The Grand Canyon. It doesn’t really need introducing does it? That great big ‘ole gaping hole in Arizona is probably more famous than Rob Kardashian’s recent outburst on Instagram (I mean, I’m guessing).
Over 2 years ago – Christ how did that happen! – I spent a hardcore 24 hours seeing about 50% of its 277 miles from all angles and I still felt that I wanted to see more. There isn’t really a way to describe this wonder of the world in a way to make you want to see it. I mean, ginormous cave of rocky desert just doesn’t sell it. It’s just one of those places you have to go for yourself. But hey I’m gonna show you some pictures and tell you exactly how to see it anyway!
There are three obvious ways to see the Grand Canyon, one for everyone, or do all three if you’re a crazy keeno that suffers from FOMO like me…
We’re going to kick right off with the best way to get your first glimpse of the Grand Canyon. I was on a Trek America tour during my time on the West Coast and our tour guide pretty much insisted that this is the ONLY way to see the canyon in all its glory.
There are dozens of tours available lifting off from the nearby area or even from Las Vegas which I hear is also a memorable experience flying over the strip. We flew with Maverick Helicopters from the South Rim and had a wonderful pilot who kept us entertained the entire journey telling us about the canyon and his love of flying before he popped on a playlist that made us squeal with excitement.
The anticipation as you fly low over the surrounding Kaibab National Forest is incredible but the feeling as you suddenly come out, miles high over the ragged canyon below… that still gives me butterflies when I think about it today.
The experience was worth every penny, making me tear up in awe at the sights around us as our helicopter suddenly felt teeny tiny among the miles upon miles of striped rocks and cliffs below us. It was unlike anything I’d ever seen and one of the most memorable experiences from my travels.
Need to know:
Maverick Helicopter Tour from the South Rim Terminal $299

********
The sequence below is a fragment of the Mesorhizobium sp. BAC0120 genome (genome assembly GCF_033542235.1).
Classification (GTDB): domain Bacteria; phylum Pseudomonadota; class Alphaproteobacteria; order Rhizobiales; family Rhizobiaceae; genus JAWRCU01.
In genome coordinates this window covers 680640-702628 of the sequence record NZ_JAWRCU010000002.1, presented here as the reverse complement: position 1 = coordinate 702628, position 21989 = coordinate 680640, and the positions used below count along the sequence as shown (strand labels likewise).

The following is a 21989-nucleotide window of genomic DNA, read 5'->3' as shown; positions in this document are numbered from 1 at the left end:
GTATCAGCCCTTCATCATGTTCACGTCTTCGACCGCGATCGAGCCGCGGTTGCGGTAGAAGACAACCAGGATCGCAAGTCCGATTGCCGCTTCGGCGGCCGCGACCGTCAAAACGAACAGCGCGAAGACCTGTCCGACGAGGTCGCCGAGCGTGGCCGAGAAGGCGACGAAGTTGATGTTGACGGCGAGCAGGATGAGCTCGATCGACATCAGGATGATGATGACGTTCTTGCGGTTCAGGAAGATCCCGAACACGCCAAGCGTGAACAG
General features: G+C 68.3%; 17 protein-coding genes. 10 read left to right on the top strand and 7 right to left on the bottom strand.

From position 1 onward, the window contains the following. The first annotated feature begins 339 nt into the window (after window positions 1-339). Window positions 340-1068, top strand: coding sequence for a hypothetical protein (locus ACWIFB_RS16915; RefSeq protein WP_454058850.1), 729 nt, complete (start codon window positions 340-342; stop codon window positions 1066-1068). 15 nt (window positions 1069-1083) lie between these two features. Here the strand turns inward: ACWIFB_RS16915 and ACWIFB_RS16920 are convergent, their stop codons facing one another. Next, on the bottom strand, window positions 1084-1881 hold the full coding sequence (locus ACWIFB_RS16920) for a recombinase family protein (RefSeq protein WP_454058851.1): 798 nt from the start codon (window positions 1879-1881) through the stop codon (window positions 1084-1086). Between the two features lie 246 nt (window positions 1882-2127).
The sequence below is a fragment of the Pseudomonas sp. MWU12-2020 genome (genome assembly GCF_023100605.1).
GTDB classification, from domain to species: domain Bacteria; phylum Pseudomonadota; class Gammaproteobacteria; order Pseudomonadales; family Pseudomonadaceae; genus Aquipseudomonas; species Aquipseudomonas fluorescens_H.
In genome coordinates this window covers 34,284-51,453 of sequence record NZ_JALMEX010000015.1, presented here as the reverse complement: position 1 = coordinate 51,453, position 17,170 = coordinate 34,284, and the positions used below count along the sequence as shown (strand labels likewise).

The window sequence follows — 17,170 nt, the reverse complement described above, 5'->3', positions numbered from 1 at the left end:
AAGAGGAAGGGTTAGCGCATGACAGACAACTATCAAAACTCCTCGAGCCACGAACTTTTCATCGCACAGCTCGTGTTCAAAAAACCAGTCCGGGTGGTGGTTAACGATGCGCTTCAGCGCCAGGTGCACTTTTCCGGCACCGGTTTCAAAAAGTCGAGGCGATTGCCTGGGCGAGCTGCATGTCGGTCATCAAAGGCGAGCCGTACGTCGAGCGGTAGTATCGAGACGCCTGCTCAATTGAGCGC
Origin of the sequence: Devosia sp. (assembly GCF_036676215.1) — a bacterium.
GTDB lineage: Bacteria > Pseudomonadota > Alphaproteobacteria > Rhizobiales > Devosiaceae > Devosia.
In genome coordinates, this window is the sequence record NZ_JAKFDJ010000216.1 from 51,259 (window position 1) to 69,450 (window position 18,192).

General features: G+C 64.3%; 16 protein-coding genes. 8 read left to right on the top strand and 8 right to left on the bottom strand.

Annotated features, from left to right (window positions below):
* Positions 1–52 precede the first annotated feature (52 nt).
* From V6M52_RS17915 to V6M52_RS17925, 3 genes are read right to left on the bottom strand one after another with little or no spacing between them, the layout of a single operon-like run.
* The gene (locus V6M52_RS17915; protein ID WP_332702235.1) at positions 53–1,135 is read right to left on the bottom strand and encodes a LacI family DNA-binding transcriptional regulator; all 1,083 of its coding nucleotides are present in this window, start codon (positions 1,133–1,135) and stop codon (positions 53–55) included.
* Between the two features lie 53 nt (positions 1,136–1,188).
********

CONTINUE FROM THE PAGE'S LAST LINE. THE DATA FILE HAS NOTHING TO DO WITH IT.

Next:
Includes views of the Colorado River flying from the South to North Rim of the Grand Canyon National Park over Dragon Corridor, the widest part of the canyon.
Watch a sunrise
Next up you’ll be desperate to get yourself down to the canyon itself and so at 4.30am we raced towards the edge to watch the sun rise over the giant rocky horizon. The gigantic caves and gaps below went from complete darkness to rich warm colours as the sun turned the sky from pink to yellow.
Again this was one of the most overwhelming moments during my trip, as we all fell silent in admiration of the natural wonder around us.
There are a few popular spots to watch the sunrise around the canyon, however you can catch it along most of the edge where the trees don’t block your view dependant on the time of year.
Need to know:
Check the time for sunrises and sunsets here
Hike into the canyon
The most adventurous and active way to see the Grand Canyon is of course to get right down in it. There are a number of different hikes and none are for the faint hearted for the heat of Arizona makes for a humid trek. It’s also a tricky route to consider as of course your initial steps are downwards into the canyon in the early hours of the day when the air is at its coolest. Therefore judging your ability can be hard as I learnt!
Feeling brave and a little too much ‘YOLO!’ I braved the longest hike possible for a day, taking a few hours to reach the Indian Garden on the Bright Angel Trail around the South Rim. This 9 mile route took us right down into the depths and as the midday forty degree heat came, I winced looked up at the 4.5 miles leading back up to the top, no shade to be seen.
It was the hardest physical challenge I have ever accomplished, causing severe dehydration and damaging my toes for months and months after. I slept forever.
But don’t let that put you off 😉 Just be prepared and don’t push yourself too hard. There are 3 water stops between the top and the Indian Garden so it is recommended that you take at least two 1L bottles of water with you, strong sunscreen, a hat and of course suitable footwear. For those who aren’t as stubborn as me, there are a number of different treks ranging from 0.36 – 6 mile round trips.
Need to know:
For more information the National Park Service website has some very useful links here
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